I don’t like tests; I never have. Even if I had mastered the material for a test to be given in school, I still hated taking tests. Too much pressure. Sweaty palms. Racing heart. I still don’t like tests. But I’m learning that discipleship entails being tested by the Lord and I don’t necessarily like that.

Judges 3 informs us that Yahweh left many nations in the promised land precisely to test Israel and to teach men how to fight in battles. Of course, the Lord could have wiped out every enemy and made life easy and sweet for Israel. But Judges tells us that they were left for a reason: to teach war/to test Israel. It wasn’t that the boys in Israel did not know how to swing a sword. Every little boy learns that at an early age. Yahweh left these nations so that the Israelites would understand that a life devoted to Him involved a fight and struggle on their part and He graciously wanted to teach them that truth. As Daniel Block states:

“When Yahweh expresses his determination that the present generation of Israelites should learn war, his concern is not primarily that they learn how to conduct war but that they learn the nature and significance of this war. They have entered the land as Yahweh’s covenant people with the mandate to drive out the Canaanites and to claim it as his gift to them. The continued presence of the Canaanites represents a test whether they will accept Yahweh as their sovereign and their responsibilities in fulfilling his agenda. In accordance with earlier pronouncements (Deut 7:1-5), Yahweh will not do for Israel what they are not willing to do for themselves. The Canaanite nations represent not only a challenge to him and his historical program, but they also remain a test, proving whether or not Israel will accept her status as his covenant people, with all the privileges and obligations attached thereto. This generation needs to learn that they have been called to a holy war, that Yahweh is the commander-in-chief, and that the enemy is to be totally exterminated.” (Judges)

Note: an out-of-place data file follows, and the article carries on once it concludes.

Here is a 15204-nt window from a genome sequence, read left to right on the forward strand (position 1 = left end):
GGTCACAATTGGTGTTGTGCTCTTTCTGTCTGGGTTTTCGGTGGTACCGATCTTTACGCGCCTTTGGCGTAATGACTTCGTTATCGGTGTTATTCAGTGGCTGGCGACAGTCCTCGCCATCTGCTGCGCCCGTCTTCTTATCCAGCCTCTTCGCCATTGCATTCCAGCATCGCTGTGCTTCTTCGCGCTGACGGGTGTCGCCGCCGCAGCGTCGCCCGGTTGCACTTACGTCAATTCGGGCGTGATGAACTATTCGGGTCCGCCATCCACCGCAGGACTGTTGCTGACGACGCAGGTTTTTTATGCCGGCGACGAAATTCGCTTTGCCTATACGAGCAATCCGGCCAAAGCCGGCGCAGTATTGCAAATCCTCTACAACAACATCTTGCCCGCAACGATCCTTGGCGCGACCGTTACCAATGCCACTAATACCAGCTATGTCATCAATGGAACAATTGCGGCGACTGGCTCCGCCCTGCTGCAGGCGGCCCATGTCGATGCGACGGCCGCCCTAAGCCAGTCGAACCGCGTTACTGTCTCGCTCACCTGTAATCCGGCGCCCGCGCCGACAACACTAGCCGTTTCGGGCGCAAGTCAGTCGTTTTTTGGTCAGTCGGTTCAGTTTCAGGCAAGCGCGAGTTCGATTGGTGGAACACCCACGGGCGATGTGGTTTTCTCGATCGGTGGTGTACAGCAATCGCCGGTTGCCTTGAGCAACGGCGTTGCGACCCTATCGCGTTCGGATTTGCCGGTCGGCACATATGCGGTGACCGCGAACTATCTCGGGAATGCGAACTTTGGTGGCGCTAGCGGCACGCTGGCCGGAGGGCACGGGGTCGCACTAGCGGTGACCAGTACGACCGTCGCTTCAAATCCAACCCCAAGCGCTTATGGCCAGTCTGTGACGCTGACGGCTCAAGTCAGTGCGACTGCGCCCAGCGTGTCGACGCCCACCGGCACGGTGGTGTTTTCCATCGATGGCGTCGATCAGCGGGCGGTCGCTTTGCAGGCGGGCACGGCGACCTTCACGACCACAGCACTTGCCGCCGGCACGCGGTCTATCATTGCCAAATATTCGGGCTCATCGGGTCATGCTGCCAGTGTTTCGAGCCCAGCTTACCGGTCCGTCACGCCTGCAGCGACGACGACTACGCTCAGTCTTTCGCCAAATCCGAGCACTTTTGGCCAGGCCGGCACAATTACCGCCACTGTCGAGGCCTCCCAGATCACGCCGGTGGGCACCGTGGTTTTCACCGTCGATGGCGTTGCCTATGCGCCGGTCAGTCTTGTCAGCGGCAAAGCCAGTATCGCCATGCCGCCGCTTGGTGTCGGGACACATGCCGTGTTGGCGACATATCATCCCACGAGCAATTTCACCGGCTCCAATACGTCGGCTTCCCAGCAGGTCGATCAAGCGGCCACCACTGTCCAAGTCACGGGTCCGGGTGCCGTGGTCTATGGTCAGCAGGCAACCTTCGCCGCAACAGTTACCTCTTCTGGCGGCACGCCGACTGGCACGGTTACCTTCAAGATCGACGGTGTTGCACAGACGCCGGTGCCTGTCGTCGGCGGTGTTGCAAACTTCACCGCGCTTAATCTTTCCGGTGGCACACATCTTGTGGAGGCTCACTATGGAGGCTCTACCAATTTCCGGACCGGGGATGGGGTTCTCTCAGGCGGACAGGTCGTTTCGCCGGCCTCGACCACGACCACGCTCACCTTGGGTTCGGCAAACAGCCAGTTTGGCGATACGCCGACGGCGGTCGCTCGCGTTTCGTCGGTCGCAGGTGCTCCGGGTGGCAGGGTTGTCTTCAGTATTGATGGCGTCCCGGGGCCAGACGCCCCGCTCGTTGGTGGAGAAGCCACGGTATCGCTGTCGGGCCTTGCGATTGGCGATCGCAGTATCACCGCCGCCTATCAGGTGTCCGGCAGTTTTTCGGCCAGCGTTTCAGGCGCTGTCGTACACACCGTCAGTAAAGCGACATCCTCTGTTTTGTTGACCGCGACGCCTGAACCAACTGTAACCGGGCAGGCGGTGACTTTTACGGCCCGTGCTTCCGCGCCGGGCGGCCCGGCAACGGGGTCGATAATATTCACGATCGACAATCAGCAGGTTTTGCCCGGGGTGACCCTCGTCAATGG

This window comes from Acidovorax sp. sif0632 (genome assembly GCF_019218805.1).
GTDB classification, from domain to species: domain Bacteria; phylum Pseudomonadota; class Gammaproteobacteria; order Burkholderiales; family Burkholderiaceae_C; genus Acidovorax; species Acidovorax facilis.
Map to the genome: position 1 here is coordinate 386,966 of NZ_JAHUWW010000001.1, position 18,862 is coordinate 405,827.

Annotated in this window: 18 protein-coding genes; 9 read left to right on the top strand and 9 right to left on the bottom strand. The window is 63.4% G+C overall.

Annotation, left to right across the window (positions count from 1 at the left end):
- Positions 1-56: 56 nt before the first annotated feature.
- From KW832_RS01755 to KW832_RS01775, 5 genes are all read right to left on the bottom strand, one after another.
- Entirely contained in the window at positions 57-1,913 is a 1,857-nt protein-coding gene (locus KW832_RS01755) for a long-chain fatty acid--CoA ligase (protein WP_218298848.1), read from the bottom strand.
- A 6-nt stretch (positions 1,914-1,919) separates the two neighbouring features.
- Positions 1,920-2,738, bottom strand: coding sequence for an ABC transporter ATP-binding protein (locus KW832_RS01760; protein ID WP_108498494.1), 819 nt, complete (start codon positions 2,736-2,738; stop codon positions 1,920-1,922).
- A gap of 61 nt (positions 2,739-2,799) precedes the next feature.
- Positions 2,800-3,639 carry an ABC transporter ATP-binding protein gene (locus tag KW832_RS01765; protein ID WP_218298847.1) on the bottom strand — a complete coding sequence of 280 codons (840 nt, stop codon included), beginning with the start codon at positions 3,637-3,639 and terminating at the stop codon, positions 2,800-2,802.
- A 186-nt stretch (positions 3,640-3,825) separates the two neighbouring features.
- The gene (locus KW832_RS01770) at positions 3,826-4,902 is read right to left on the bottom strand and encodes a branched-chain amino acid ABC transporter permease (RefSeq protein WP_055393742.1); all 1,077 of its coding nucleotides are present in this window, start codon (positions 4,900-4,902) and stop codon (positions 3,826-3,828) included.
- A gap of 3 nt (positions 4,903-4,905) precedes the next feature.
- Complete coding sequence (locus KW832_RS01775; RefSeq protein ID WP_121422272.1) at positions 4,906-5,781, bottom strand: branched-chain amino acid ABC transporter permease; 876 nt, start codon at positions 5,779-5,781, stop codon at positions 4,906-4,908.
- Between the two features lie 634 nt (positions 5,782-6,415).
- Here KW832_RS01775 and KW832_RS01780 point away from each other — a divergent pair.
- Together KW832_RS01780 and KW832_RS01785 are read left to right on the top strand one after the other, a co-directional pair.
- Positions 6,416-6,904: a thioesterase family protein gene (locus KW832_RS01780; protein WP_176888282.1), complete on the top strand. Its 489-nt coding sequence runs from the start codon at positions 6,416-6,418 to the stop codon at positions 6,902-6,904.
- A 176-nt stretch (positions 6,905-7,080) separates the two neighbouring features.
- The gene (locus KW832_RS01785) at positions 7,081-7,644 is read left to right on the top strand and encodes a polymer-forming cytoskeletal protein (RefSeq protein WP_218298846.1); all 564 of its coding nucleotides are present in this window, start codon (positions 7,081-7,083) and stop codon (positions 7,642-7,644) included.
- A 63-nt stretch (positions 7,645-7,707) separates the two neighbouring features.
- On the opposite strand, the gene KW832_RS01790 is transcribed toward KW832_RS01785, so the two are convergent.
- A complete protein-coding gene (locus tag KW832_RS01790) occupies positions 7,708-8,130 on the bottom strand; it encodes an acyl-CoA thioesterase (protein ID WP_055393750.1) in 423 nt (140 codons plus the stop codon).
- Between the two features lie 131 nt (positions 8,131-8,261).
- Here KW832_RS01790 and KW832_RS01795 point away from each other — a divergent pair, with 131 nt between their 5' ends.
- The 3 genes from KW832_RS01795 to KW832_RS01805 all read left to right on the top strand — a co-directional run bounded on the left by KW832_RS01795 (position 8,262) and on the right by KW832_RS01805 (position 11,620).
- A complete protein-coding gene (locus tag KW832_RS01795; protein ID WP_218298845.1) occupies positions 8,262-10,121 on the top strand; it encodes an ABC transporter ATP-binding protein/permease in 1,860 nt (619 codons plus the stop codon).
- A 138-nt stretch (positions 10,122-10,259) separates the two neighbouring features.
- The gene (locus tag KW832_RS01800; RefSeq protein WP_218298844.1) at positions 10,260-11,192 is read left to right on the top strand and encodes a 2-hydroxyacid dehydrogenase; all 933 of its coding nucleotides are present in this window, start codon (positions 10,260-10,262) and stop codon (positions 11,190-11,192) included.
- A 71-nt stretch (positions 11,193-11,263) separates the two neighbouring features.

The Lord left the Canaanites precisely to keep reminding the people of Israel that they served Him, they were in a holy war against sin, and that they must work with Him to destroy their enemies. We can glean several applications from this passage:

1. God tests His children. We may not like this idea, but it is true. God never tempts us to sin (that comes from within us!), but He does test us.

Count it all joy, my brothers, when you meet trials of various kinds, for you know that the testing of your faith produces steadfastness…Blessed is the man who remains steadfast under trial, for when he has stood the test he will receive the crown of life, which God has promised to those who love him. Let no one say when he is tempted, “I am being tempted by God,” for God cannot be tempted with evil, and he himself tempts no one. But each person is tempted when he is lured and enticed by his own desire. James 1:2-3, 12-14

In this you rejoice, though now for a little while, if necessary, you have been grieved by various trials, so that the tested genuineness of your faith—more precious than gold that perishes though it is tested by fire—may be found to result in praise and glory and honor at the revelation of Jesus Christ… Beloved, do not be surprised at the fiery trial when it comes upon you to test you, as though something strange were happening to you. 1 Peter 1:6-7; 4;12

Are you experiencing tests and trials? Are you suffering? God may be testing you to see whether or not you “would obey the commandments of the LORD” (Judges 3:4). Don’t despise the trial and test. He is working for your good and His glory. How will you respond to the test?